_{2}=96 and S=32, and wherein further mapping each PCO comprises mapping a PCO from a CW interleave number m to a track number according to t=mod{2 floor(m/2)+6 floor(m/32)+mod[floor(m/16),2]+mod[floor(m/256), 2]−2 mod[floor(m/256), 2]×mod[floor(m/16), 2], 16}. Description The present application is related to commonly-assigned and co-pending U.S. application Ser. No. 12/351,738 entitled ECC INTERLEAVING FOR MULTI-TRACK RECORDING ON MAGNETIC TAPE, and Ser. No. 12/351,756 entitled REWRITING CODEWORD OBJECTS TO MAGNETIC DATA TAPE UPON DETECTION OF AN ERROR, both filed on the same date as the present application, which related applications are hereby incorporated herein by reference in their entireties. The present invention relates generally to formatting data to be recorded onto magnetic tape and, in particular, to an adjustable ECC format and interleaving process to accommodate tape drives having a multiple of eight transducers/sensors per head to read and write from/to a multiple of eight number of tracks simultaneously. The Linear Tape Open (LTO) formats Generations 3 and 4 use error-correcting codes (ECC), which are based on a 2-dimensional product code. The C1-code is arranged along the rows of the 2-dimensional array. It is an even/odd interleaved Reed-Solomon (RS) code of length 240 giving rise to a row of length 480. The C2-code is arranged along the columns of the array. It is a RS-code of length 64 and dimension 54. The codewords are 2-dimensional arrays of size 64×480 and they are called subdata sets in the LTO standard. It is anticipated that future generation of drives will write on more than 16 tracks simultaneously. However, all current generations of LTO formats (Gen-1 to Gen-4) are based on the above C2 coding scheme which, together with its associated interleaving, cannot accommodate future tape-drive systems that will support heads with 16, 24, 32 or 48 (or other multiple of eight) transducers/sensors per head to read/write 16, 24, 32 or 48 (or other multiple of eight) concurrent tracks, respectively. Furthermore, it is expected that future generations of drives will use longer subdata sets having rows, which consists of 4-way codeword interleaves (CWI-4) of length 960 instead of the 2-way even/odd codeword interleaves (CWI-2), which are called codeword pairs of the LTO format (Gen-1 to Gen-4). In LTO Gen-1 to Gen-4, these CWI-2s are endowed with codeword pair headers and grouped into pairs to form codeword objects (CO). When a write failure occurs, entire COs are rewritten. If the same CO-rewrite strategy is applied to subdata set rows consisting of CWI-4s, there is a loss in efficiency because most often only one of the two CWI-4s per CO had a failure and the other CWI-4 would not need to be rewritten. Since CWI-4s are twice as long as CWI-2s, the loss in efficiency is about twice as large in the former case as in the latter. The present invention provides methods, apparatus and computer program product for writing data to multi-track tape. In one embodiment, a method comprises receiving a stream of user data symbols, the stream comprising a data set and segmenting the data set into a plurality S of unencoded subdata sets, each subdata set comprising an array having K In another embodiment, a data storage tape device comprises a host interface through which a stream of user data symbols comprising a data set is received and a segmenting module operable to segment the data set into a plurality S of unencoded subdata sets, each subdata set comprising a array having K Some of the functional units described in this specification have been labeled as modules in order to more particularly emphasize their implementation independence. For example, a module may be implemented as a hardware circuit comprising custom VLSI circuits or gate arrays, off-the-shelf semiconductors such as logic chips, transistors, or other discrete components. A module may also be implemented in programmable hardware devices such as field programmable gate arrays, programmable array logic, programmable logic devices or the like. Modules may also be implemented in software for execution by various types of processors. An identified module of executable code may, for instance, comprise one or more physical or logical blocks of computer instructions which may, for instance, be organized as an object, procedure, or function. A module of executable code could be a single instruction, or many instructions, and may even be distributed over several different code segments, among different programs and across several memory devices. Furthermore, the described features, structures, or characteristics of the invention may be combined in any suitable manner in one or more embodiments. In the following description, numerous specific details are provided, such as examples of programming, software modules, hardware modules, hardware circuits, etc., to provide a thorough understanding of embodiments of the invention. One skilled in the relevant art will recognize, however, that the invention can be practiced without one or more of the specific details, or with other methods, components and so forth. In other instances, well-known structures, materials, or operations are not shown or described in detail to avoid obscuring aspects of the invention. When the data is read back from the tape The Linear Tape Open (LTO) format is based on the concept of data sets (the smallest unit written to tape) and subdata sets. A data set contains two types of data: user data and administrative information about the data set, the latter being in a Data Set Information Table (DSIT). All data is protected by an error correction code (ECC) to minimize data loss due to errors or defects. A data set comprises a number of subdata sets, each containing data arranged in rows. A subdata set row may contain user data or contain the DSIT. As illustrated in The subdata set, when so protected by C1 and C2 ECC, is the smallest ECC-protected unit written to tape. Each subdata set is independent with respect to ECC; that is, errors in a subdata set affect only that subdata set. The power of any ECC algorithm depends upon the number of parity bytes and is stated in terms of its correction capability. For a given number of N It will be appreciated that multiple errors in the same subdata set can overwhelm the ability of the C1 or the C2 correction power to the extent that an error occurs when the data is read. Errors may be caused by very small events such as small particles or small media defects. Errors may also be caused by larger events such as scratches, tracking errors or mechanical causes. To mitigate the possibility that a single large error will affect multiple Codewords in a single subdata set, some methods of writing place Codewords from each subdata set as far apart as possible along and across the tape surface. A single error would therefore have to affect multiple Codewords from the same subdata set before the ECC correction capability is overwhelmed. Spatial separation of Codewords from the same subdata set reduces the risk and is accomplished in the following manner for a multi-track recording format. For each track of a set of tracks being recorded simultaneously, a Codeword Quad (CQ) is formed by combining a Codeword Pair from one subdata set with a Codeword Pair from a different subdata set. The resulting CQ is written on one of the multiple recorded tracks. In like manner, CQs are formed for all remaining tracks by combining Codeword Pairs, all Codeword Pairs being from differing subdata sets. The group of CQs written simultaneously is called a CQ Set. As illustrated in the block diagram of The encoding by the C2 encoder In LTO-3/4, S=64 subdata sets (or codewords) form a data set (DS), the C1 code has length N A structure From the ECC module The COs are written simultaneously onto the tape in batches of T COs, where T is the number of concurrent active tracks. The CO-interleaver The CO-interleaver is determined by assigning to each CO with index n=CO_number a logical track number t based on the formula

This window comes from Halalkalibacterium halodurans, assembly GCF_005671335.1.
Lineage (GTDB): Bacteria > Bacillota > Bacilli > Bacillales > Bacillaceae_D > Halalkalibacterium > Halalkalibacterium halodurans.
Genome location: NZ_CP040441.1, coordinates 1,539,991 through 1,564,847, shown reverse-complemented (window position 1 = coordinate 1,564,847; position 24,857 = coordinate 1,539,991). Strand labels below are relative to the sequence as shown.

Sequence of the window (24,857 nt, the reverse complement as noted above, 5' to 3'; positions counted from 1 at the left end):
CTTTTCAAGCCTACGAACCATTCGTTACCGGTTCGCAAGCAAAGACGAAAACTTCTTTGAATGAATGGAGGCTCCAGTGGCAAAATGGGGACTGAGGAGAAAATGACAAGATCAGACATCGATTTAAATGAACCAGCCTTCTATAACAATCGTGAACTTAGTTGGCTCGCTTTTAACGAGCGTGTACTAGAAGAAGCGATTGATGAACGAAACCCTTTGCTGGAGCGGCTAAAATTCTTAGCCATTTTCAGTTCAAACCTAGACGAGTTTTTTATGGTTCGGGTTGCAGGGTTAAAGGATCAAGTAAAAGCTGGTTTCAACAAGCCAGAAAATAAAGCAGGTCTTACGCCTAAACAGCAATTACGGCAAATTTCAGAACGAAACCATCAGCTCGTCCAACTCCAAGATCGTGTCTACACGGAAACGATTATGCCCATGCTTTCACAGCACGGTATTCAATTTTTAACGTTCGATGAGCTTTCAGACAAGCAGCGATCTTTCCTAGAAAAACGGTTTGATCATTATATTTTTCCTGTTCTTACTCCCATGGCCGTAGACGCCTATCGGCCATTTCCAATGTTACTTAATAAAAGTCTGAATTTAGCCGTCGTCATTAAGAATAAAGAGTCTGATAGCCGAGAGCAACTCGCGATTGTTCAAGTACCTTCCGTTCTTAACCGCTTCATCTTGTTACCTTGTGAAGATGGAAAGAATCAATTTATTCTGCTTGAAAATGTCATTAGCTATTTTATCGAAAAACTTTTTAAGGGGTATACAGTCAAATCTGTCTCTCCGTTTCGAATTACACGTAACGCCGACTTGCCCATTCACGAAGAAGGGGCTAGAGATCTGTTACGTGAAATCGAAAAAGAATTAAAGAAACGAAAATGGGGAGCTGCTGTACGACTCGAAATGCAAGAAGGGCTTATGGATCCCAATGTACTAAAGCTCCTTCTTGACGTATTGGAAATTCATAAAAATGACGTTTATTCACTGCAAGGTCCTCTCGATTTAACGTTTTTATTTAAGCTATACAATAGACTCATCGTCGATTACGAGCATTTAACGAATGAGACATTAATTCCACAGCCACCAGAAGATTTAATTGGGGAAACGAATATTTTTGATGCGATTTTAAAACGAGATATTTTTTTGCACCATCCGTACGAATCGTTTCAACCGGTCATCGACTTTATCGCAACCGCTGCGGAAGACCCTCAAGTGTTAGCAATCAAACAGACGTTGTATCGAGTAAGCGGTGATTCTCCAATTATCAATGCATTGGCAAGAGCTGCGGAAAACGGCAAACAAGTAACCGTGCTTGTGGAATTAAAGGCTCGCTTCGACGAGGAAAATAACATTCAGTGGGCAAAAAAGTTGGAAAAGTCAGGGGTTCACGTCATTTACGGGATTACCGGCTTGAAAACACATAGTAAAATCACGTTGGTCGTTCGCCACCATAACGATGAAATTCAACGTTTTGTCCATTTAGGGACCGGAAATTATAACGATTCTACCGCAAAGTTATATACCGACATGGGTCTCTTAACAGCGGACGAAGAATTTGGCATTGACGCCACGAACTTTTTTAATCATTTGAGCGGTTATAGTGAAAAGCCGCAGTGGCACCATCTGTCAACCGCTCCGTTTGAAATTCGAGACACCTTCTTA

In Because of re-write considerations, it is desirable to have smaller re-write units than COs. For this reason, one defines a Partial Codeword Object (PCO), as illustrated in The data flow in the write path with PCO-interleaving is illustrated in From the ECC module As there are S×N A PCO-interleaver The PCO-interleaver A more general PCO-interleaver is obtained by using the formula